Flood preparations are under way in the south and west of Ireland as Storm Brian sweeps in.
Less than a week after ex-hurricane Ophelia battered the country, resulting in three deaths, high winds and huge Atlantic waves are predicted through Friday night and into Saturday.
The weather warnings are not quite as dire as those ahead of ex-hurricane Ophelia, when Met Eireann issued a red alert for the entire Irish Republic on Monday.
However, an orange wind warning, the second highest, has been issued for southern and western coastal areas, spanning counties Mayo, Galway, Clare, Kerry, Cork, Waterford and Wexford.
Gusts of up to 130 km/h are forecast.
A yellow wind warning is in place for the rest of the Irish Republic.
A yellow rain warning covers counties Donegal, Galway, Leitrim, Mayo, Sligo, Clare, Cork, Kerry, Limerick and Waterford.
In Galway city a temporary flood barrier was erected close the Spanish Arch landmark on Friday evening while sand bags were also being used to protect vulnerable properties in various locations impacted by the orange warning.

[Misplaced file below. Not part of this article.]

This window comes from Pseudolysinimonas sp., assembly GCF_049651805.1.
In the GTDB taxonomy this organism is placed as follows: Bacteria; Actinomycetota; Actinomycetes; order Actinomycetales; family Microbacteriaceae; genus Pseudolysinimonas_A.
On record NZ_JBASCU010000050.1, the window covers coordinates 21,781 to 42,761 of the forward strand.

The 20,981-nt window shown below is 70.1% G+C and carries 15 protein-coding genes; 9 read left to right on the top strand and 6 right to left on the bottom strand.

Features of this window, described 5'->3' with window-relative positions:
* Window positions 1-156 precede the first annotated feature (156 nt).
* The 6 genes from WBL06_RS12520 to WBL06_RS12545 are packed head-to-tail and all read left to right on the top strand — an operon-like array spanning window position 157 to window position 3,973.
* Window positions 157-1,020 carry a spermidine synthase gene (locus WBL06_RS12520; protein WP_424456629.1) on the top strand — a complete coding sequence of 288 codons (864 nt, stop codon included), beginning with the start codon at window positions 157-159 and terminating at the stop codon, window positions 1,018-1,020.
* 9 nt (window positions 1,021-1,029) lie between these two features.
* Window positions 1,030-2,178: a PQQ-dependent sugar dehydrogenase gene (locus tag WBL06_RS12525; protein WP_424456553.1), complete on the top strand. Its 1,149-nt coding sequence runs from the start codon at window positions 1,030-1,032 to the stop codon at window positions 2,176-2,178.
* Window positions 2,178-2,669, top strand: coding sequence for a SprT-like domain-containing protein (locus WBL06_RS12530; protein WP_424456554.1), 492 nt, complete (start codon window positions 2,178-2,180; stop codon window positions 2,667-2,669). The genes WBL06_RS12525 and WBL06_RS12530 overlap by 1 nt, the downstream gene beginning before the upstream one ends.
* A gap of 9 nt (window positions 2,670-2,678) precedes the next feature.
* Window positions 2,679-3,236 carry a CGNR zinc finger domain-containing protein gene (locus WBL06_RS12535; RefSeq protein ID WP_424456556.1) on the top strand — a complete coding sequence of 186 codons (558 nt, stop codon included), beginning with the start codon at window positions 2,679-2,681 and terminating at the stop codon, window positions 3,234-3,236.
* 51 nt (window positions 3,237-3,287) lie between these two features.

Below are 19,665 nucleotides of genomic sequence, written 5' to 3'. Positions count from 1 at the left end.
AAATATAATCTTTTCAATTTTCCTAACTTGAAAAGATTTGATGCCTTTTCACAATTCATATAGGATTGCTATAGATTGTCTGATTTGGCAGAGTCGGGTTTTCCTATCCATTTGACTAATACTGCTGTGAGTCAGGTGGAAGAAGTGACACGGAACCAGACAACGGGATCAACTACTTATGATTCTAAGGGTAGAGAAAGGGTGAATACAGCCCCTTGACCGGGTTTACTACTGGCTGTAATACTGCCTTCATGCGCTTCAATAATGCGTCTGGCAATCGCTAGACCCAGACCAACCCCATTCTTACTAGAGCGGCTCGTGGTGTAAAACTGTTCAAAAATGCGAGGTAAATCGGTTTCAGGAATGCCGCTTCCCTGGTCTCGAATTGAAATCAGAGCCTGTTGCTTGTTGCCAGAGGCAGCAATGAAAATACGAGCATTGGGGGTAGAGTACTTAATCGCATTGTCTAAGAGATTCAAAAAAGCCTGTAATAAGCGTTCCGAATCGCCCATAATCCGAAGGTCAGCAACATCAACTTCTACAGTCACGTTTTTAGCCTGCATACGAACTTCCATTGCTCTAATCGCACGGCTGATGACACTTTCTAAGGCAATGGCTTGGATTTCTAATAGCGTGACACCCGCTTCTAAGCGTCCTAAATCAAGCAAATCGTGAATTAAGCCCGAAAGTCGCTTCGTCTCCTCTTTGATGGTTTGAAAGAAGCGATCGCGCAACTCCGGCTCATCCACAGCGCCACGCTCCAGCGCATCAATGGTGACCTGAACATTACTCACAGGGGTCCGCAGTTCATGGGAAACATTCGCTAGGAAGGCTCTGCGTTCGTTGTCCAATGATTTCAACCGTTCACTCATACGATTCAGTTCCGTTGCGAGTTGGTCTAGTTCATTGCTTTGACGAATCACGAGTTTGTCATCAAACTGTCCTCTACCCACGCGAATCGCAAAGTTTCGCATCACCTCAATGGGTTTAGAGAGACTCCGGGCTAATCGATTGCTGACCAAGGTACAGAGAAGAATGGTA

There are concerns the River Shannon could rise significantly, potentially causing flooding of low lying areas.
Storm Brian is the result of a "weather bomb" of low pressure in the Atlantic Ocean.
It has arrived in Ireland as the country is still picking up the pieces in the wake of Ophelia.
Electricity network operator ESB warned that the latest burst of bad weather will hamper efforts to restore power to around 37,000 customers still without electricity in the wake of Monday's violent winds.